Nine Hours at Stade Rennais

Ella S. is currently a senior at SYA France and a blogger for the Campus Reporter program. She comes to SYA from University School of Nashville in Tennessee. 

 

When I found out that Stade Rennais FC would be playing Arsenal in Rennes, I knew I had to go. I hadn’t been to a game before, despite the stadium being a minute walk from my house. I knew tickets would be hard to get, and after doing some research on Ouest-France, I found out that tickets would go on sale the Saturday before at 10 am. They recommended to get there before 6 am.

I set my alarm for 5 am. I grudgingly crawled out of bed, the possibility of a chance to see the game being my only motivation. I pocketed some baguette, chugged some coffee, and set off in my walk through the darkness. I was astounded when I arrived at the stadium. At 5:30 in the morning, there were already hundreds of people lined up, some having camped out overnight, others having arrived even earlier than I did. I met my two other friends, and we staked out our position in the line. We brought a rolled up map, as well as our homework, and began doing our math with the light of the street lamps.

The first four and a half hours weren’t horrible, and honestly went by pretty quickly. I was under the impression that once it hit 10:00 and tickets went on sale we’d get them in no time. I was wrong. That was when the worst of it came. We were crammed in like cattle behind a metal gate, hour after hour, broken up only by the occasional group surge forward whenever space for advancement cleared up. This went on until 2:30 pm, when we finally got our tickets. It felt like I was in Charlie and the Chocolate factory, and I had just received a golden ticket!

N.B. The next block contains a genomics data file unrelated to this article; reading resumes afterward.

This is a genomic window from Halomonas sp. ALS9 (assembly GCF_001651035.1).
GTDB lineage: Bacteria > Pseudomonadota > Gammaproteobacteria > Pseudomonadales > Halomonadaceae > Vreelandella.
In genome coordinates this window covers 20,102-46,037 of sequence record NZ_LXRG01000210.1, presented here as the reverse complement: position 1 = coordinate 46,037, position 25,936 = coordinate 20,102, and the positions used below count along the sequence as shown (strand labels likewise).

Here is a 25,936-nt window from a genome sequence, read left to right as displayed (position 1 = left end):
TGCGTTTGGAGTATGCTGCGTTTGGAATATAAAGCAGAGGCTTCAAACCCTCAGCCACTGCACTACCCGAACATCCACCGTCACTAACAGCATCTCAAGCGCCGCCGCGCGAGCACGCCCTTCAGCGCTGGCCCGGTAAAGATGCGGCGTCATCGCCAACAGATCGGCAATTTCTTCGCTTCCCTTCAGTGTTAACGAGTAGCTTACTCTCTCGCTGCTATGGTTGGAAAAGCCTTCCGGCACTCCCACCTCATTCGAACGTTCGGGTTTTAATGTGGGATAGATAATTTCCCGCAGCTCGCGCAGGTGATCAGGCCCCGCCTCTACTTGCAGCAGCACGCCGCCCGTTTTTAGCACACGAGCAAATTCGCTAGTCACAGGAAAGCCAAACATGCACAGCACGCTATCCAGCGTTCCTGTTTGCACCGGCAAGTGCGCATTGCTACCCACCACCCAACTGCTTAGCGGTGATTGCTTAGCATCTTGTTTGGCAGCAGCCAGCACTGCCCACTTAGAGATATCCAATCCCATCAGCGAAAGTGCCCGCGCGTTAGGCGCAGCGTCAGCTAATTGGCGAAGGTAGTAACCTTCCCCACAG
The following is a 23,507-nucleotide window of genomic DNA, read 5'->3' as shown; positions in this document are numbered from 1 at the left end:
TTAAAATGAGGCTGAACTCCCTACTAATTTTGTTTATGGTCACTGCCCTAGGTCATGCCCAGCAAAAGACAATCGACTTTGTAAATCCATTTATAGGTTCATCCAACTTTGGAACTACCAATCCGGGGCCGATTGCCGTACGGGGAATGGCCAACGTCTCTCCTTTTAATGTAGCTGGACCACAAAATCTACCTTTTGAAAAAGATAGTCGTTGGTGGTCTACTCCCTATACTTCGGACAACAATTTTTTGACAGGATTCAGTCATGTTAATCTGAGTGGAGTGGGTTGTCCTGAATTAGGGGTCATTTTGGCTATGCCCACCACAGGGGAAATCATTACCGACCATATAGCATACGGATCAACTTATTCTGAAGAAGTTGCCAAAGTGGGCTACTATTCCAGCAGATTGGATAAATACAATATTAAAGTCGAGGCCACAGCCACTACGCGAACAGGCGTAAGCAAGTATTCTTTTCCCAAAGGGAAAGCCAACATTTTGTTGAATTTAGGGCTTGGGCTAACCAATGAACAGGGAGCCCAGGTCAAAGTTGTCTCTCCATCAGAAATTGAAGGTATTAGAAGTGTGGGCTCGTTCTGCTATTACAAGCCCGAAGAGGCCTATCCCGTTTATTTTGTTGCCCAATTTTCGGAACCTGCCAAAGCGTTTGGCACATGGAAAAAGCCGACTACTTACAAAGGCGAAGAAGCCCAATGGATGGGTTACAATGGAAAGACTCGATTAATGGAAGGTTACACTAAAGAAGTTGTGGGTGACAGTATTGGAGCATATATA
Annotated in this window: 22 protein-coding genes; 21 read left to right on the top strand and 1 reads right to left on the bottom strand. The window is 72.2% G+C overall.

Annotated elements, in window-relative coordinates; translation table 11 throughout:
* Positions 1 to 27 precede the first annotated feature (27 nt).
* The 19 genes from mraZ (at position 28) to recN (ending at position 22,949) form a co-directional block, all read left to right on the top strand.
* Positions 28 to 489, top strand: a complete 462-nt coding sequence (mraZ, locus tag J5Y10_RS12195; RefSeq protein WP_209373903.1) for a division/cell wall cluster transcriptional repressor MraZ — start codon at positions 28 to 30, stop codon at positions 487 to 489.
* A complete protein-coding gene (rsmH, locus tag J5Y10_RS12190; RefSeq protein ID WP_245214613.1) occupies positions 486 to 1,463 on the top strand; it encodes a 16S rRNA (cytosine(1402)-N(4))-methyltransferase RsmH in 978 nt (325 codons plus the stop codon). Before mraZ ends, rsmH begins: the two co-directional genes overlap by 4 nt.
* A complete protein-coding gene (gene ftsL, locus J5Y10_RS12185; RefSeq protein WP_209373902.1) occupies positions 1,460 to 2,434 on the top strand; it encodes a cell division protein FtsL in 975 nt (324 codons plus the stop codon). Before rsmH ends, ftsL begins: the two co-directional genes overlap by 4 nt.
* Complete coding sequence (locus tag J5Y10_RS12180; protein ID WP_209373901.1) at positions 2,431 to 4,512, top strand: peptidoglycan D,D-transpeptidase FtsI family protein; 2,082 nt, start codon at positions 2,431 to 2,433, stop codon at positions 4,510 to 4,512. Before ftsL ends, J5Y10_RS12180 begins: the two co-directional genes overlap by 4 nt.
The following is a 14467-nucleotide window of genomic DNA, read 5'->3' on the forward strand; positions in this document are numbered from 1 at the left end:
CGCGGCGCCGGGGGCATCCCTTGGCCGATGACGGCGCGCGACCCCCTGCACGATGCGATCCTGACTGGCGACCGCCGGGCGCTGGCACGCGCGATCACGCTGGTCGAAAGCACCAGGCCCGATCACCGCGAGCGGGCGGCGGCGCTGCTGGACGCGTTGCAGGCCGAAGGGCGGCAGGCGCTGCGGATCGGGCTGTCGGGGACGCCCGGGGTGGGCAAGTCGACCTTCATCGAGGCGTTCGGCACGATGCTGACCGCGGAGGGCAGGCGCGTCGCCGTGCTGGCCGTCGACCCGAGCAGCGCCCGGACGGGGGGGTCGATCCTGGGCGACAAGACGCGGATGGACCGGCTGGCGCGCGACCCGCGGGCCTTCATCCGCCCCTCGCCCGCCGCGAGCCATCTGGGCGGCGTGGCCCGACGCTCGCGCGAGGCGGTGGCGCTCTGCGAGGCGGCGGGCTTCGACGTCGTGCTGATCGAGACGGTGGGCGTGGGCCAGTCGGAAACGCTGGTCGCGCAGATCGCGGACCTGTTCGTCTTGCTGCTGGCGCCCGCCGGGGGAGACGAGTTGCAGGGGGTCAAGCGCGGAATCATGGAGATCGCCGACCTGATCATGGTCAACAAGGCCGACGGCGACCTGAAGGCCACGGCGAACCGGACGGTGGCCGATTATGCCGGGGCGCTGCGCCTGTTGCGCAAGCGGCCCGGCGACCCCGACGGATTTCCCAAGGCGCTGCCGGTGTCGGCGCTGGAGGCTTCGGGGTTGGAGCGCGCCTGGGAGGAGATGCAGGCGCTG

As Thursday rolled round, I understood why the game was so hyped up. Aside from the fact they were playing a renowned English Premier League team (which is why I had wanted tickets), it was the farthest Stade Rennais FC had ever advanced in the UEFA Europa League! My friend had also bought a ticket for her 11 year-old mega-fan host brother as a surprise, and he made sure to give us the run down of the team and their best players. We were ready.

The day of the match was absolutely unbelievable. The entire road in front of the stadium was blocked off and the smell of galette saucisse filled the air. Crowds of black and red were already beginning to chant and cheer, and the energy in the air was palpable. The game itself was incredible. Rennes wasn’t supposed to beat Arsenal, everyone said so. Yet, at half time it was tied, and after some miraculous plays by Rennes’ stars, they scored two more, resulting in a final score of 3-0. While we didn’t know all the chants and songs, we jumped with our fellow fans and screamed till we lost our voices. I felt proud to be from Rennes, as did everyone else in that stadium. Allez les Rouges!

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